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There has been some discussion about who might have been responsible for the church’s design, with the names of both James Franklin Fuller and Sir Thomas Drew advanced as the possible architect. No papers concerning the commission are known to survive, and a reference to the building in the Irish Ecclesiastical Gazette of January 5th 1884, while noting the construction of the building ‘following the example of some ancient Irish churches,’ does not credit anyone with the work. In favour of Fuller is the fact that he was Diocesan Architect at this date, worked in the Hiberno-Romanesque style and built a number of other private churches. On the other hand, Drew’s 1910 obituary apparently mentions additions to Coolcarrigan and, like the estate’s owners, he was an Ulsterman. Unless new evidence comes to light, like so many other matters associated with religion, the architect’s name must remain a mystery.

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We know a great deal more about the parties responsible for the church’s interior decoration. One of those who literally had a hand in the work was Douglas Hyde, himself the son of a Church of Ireland rector (indeed his grandfather and great-grandfather had likewise been Anglican clergymen). The future first President of Ireland and leading figure in the Gaelic Revival movement was an undergraduate at Trinity College Dublin at the same time as the Wilson’s elder son Robert and so came to know the family. Sadly, as one of the church’s windows explains, Robert Wilson died in 1887, three years after his younger brother; two of the Wilson’s daughters likewise predeceased their parents. All the siblings are commemorated here in stained glass.
Since he graduated from university in 1884, it must have been around that time that Douglas Hyde came up with the scheme for the texts which are painted onto the walls using a distinctive Irish alphabet. Given his background, Hyde would have been well-placed to choose apposite scriptural quotations. It is worth noting that the various items of church furniture such as table, lectern, reading desk, chairs and so forth are likewise carved in traditional Celtic patterns.

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The two earliest of Coolcarrigan church’s splendid stained glass windows, memorials to the Wilsons’ deceased sons, were, according to Paul Larmour, not of Irish manufacture: ‘I would guess they are by Heaton Butler & Bayne the English firm. They did the stained glass in Clane and also in St. Brigid’s Cathedral, Kildare (where J.F. Fuller was in charge, restoring the east end in the 1880s or 90s).’ However, the other three windows on the south and north walls, installed in 1911, 1912 and 1927 respectively, were all made by Clare-born Catherine O’Brien who for almost forty years from 1906 worked at An Túr Gloine (The Tower of Glass) the co-operative studio established in Dublin in 1903 by artist Sarah Purser at the instigation of Edward Martyn (a co-founder of the Abbey Theatre). An Túr Gloine’s output did much to encourage interest in the emergence of a national style in this medium, since for much of the 19th century new churches had imported insipid and generic stained glass from Germany and other countries. Hence the abundant use of Celtic designs in the Coolcarrigan windows, as also in the large pair in the west wall (dating from 1916), likewise designed by Catherine O’Brien and commemorating Robert Mackay Wilson and his wife Elizabeth. That above the altar on the east wall is the most recent window, installed in 1980 and designed by Patrick Pollen who almost three decades before had moved to Ireland in order to study at An Túr Gloine, and who only died four years ago.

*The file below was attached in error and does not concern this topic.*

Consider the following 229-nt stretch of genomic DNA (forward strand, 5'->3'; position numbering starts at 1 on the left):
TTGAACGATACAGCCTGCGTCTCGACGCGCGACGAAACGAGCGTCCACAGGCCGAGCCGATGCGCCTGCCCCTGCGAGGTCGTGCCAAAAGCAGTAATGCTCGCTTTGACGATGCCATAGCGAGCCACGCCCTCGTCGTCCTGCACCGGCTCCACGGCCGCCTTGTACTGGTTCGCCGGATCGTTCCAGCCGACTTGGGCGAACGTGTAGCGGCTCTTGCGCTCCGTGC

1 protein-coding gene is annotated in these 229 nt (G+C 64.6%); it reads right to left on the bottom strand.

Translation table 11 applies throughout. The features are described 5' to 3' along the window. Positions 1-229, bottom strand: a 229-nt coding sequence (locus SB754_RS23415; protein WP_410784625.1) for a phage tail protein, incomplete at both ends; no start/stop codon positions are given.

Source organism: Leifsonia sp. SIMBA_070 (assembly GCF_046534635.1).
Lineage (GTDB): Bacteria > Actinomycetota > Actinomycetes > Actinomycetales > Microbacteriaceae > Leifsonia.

As has been mentioned, Coolcarrigan church continues to serve the function for which it was originally intended, and continues to be scrupulously maintained by the present generation of the family who commissioned the building 130 years ago. So many churches, especially those formerly in the care of the Church of Ireland, have closed over recent years it is a rare pleasure to find one, particularly as here embodying the ideals of the Celtic Revival, still loved and in active use. Long may this remain the case.

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The church is located inside the grounds of Coolcarrigan, the lovely gardens of which are open to the public at certain times of the year. For more information, see: http://www.coolcarrigan.ie